On a cool Friday evening, I was taken to the sounds of the Nick Scott Quintet, which had more of a chamber jazz feel since the band did not have a drummer and most of the tunes are melodic, pensive, and meditative.
The quintet was made up of guitarist/composer Nick Scott, pianist/keyboardist Tom Richards, Jeff LaRochelle on tenor sax, Ryan Brouwer on trumpet, and Jim Sexton on bass.
The material consisted of original repertoire that was featured on Nick Scott’s debut CD called “Vestiges”, and chamber-like arrangements of standard repertoire. The opening number, Cinco Sol, had the immediate feel of an ECM performance, with its spacy, straight timing and the quintet performing tight like a chamber unit with intricate arrangements. The next three of Nick Scott’s pieces, Memory Woken, Requiem, and Coalesence, follow in that same vein, while at the same time giving an opportunity to let the soloists shine on the material and express themselves outside of the chamber like context.
The last two pieces are standards, starting with the Wayne Shorter classic “Infant Eyes”, which has the pianist stating the melody while the horns play harmony in the opening passage. It was one of the most expressive and emotional performances of the evening, with great solo turns by Richards, Brouwer, LaRochelle and Scott. Closing the night was a reading of the old standard “If I Should Lose You”, which gives the ensemble a chance to cook and swing on a good tune, showing that they can pull off a tight swinging groove without the need of drums or percussion.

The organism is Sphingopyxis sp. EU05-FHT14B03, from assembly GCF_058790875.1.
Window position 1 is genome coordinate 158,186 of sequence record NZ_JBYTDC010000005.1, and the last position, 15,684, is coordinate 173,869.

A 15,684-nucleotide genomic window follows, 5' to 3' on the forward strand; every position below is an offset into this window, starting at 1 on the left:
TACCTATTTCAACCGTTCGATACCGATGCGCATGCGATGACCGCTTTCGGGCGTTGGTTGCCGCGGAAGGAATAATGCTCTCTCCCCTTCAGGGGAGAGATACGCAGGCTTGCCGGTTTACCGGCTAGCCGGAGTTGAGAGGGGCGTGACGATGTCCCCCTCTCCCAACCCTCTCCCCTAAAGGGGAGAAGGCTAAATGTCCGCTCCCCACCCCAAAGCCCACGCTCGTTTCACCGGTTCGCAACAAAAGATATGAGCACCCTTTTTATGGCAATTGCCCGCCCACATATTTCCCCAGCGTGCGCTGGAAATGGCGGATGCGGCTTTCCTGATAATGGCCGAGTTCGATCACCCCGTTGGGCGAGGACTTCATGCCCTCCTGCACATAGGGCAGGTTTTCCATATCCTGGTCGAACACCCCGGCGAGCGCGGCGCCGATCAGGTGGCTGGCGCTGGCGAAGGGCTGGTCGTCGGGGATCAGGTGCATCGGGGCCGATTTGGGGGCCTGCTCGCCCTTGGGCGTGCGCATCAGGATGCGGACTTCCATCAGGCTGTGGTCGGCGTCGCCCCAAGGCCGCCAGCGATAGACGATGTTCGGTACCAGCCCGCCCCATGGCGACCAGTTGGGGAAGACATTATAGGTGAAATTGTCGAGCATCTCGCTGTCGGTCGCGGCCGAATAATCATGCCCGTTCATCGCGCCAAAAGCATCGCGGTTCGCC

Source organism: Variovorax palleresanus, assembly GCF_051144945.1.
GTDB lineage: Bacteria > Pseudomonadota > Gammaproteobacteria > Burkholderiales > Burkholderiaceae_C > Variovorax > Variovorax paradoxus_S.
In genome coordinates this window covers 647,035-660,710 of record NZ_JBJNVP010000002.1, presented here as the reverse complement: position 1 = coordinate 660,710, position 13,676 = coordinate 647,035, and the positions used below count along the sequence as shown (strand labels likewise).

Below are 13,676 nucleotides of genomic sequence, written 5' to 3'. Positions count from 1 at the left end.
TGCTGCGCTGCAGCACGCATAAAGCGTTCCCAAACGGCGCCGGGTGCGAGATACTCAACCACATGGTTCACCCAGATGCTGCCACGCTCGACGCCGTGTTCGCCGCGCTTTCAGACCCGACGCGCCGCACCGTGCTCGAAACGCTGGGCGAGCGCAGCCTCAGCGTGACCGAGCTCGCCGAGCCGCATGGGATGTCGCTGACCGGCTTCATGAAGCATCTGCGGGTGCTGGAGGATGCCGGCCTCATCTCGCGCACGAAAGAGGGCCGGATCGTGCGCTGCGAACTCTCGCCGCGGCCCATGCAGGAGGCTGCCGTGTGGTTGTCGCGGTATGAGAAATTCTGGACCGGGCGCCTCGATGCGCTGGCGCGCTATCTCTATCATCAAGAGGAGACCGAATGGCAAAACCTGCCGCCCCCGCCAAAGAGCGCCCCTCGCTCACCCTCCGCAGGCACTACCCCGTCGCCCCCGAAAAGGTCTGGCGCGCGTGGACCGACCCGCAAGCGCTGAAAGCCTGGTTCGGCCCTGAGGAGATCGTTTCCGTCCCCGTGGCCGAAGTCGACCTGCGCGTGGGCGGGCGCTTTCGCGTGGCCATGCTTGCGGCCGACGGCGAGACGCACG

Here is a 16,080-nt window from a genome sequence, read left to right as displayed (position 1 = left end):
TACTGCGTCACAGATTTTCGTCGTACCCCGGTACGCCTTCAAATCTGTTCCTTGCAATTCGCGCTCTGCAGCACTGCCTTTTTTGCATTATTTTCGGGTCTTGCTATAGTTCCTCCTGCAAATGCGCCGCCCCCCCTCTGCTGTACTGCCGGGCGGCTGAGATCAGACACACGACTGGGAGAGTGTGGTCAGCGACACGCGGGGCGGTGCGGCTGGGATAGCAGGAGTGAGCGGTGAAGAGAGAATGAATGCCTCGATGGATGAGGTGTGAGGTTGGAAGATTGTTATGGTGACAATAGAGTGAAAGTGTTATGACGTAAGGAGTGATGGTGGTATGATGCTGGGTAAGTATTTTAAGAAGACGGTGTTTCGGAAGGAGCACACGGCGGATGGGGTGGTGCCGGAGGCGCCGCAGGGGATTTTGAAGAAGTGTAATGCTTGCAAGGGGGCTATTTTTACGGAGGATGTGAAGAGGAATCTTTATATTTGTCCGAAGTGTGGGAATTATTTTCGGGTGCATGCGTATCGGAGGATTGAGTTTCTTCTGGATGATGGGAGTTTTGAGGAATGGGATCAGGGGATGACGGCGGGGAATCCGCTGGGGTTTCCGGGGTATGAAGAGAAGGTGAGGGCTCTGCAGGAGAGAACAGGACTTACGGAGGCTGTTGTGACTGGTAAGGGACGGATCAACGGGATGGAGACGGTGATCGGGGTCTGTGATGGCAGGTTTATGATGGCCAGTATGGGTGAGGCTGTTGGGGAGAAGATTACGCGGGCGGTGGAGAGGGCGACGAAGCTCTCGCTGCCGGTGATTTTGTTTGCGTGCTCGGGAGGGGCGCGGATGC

A word individually about the musicians:
Nick Scott’s compositions and guitar playing puts him in the company of the great guitarists that went before him, such as John Abercrombie, Jim Hall, John Scofield and even Pat Metheny. He is a local talent that is definitely to look out for and watch in the years to come.
Jeff LaRochelle shows how he is capable and able to adapt to new configurations and challenges when it presents himself. He is a very expressive and fine musician that brings out the best in music and puts his own soul into each piece of work.
Ryan Brouwer plays a very effective role by providing harmonic, melodic and tonal accompaniment through his trumpet in addition to making it a solo instrument. This shows trememdous ability and growth as a musician to take on different hats and roles in a musical context. I would love to hear more from this musician in the near future as well, and this performance served for me as a great introduction to an up and coming talent.
Tom Richards is one that not only is a great keyboardist and composer, but is also known as a trombonist. Here, he plays really effective keys and provides great accompaniment and tonal colours to the music of Nick Scott.
Jim Sexton is a great and capable bassist and improviser that provided steady time keeping and rhythm for an ensemble that didn’t have a drummer present. He is also an effective soloist and improviser, taking moving solos whenever needed and playing with such soul and fire. Overall, he was a great anchor to the chamber like quality of the quintet.
It was a great evening of soothing, soulful, and melodic jazz music put together by great young jazz musicians who seem like they were working together for years. Look out for Nick Scott and the rest of these musicians in Toronto whenever they play a show next.
OFFICIAL NICK SCOTT WEB SITE
(FROM LEFT: TOM RICHARDS, JIM SEXTON, JEFF LAROCHELLE, NICK SCOTT, RYAN BROUWER)
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